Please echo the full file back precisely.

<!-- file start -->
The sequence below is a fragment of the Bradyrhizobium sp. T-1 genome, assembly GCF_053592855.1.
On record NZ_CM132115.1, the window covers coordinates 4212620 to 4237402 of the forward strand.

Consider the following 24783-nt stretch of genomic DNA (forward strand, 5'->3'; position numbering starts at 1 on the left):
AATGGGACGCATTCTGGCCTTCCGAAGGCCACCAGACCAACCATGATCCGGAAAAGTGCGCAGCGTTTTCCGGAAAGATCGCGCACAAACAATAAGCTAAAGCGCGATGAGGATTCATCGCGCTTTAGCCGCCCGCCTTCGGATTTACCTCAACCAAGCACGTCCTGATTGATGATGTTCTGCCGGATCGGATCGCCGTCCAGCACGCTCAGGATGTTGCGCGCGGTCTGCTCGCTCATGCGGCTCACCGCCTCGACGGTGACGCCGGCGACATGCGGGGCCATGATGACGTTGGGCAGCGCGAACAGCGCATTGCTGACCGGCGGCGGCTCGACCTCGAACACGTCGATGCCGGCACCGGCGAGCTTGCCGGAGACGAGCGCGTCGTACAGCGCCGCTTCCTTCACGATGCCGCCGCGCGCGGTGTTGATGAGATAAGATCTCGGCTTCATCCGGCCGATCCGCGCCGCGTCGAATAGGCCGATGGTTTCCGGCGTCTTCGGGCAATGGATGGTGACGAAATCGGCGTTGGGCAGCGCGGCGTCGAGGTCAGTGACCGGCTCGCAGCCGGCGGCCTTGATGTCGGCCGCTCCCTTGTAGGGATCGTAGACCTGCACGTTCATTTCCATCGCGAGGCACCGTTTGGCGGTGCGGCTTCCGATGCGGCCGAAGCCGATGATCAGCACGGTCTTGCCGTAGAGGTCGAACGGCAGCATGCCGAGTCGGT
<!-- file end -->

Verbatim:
The sequence below is a fragment of the Bradyrhizobium sp. T-1 genome, assembly GCF_053592855.1.
On record NZ_CM132115.1, the window covers coordinates 4212620 to 4237402 of the forward strand.

Consider the following 24783-nt stretch of genomic DNA (forward strand, 5'->3'; position numbering starts at 1 on the left):
AATGGGACGCATTCTGGCCTTCCGAAGGCCACCAGACCAACCATGATCCGGAAAAGTGCGCAGCGTTTTCCGGAAAGATCGCGCACAAACAATAAGCTAAAGCGCGATGAGGATTCATCGCGCTTTAGCCGCCCGCCTTCGGATTTACCTCAACCAAGCACGTCCTGATTGATGATGTTCTGCCGGATCGGATCGCCGTCCAGCACGCTCAGGATGTTGCGCGCGGTCTGCTCGCTCATGCGGCTCACCGCCTCGACGGTGACGCCGGCGACATGCGGGGCCATGATGACGTTGGGCAGCGCGAACAGCGCATTGCTGACCGGCGGCGGCTCGACCTCGAACACGTCGATGCCGGCACCGGCGAGCTTGCCGGAGACGAGCGCGTCGTACAGCGCCGCTTCCTTCACGATGCCGCCGCGCGCGGTGTTGATGAGATAAGATCTCGGCTTCATCCGGCCGATCCGCGCCGCGTCGAATAGGCCGATGGTTTCCGGCGTCTTCGGGCAATGGATGGTGACGAAATCGGCGTTGGGCAGCGCGGCGTCGAGGTCAGTGACCGGCTCGCAGCCGGCGGCCTTGATGTCGGCCGCTCCCTTGTAGGGATCGTAGACCTGCACGTTCATTTCCATCGCGAGGCACCGTTTGGCGGTGCGGCTTCCGATGCGGCCGAAGCCGATGATCAGCACGGTCTTGCCGTAGAGGTCGAACGGCAGCATGCCGAGTCGGT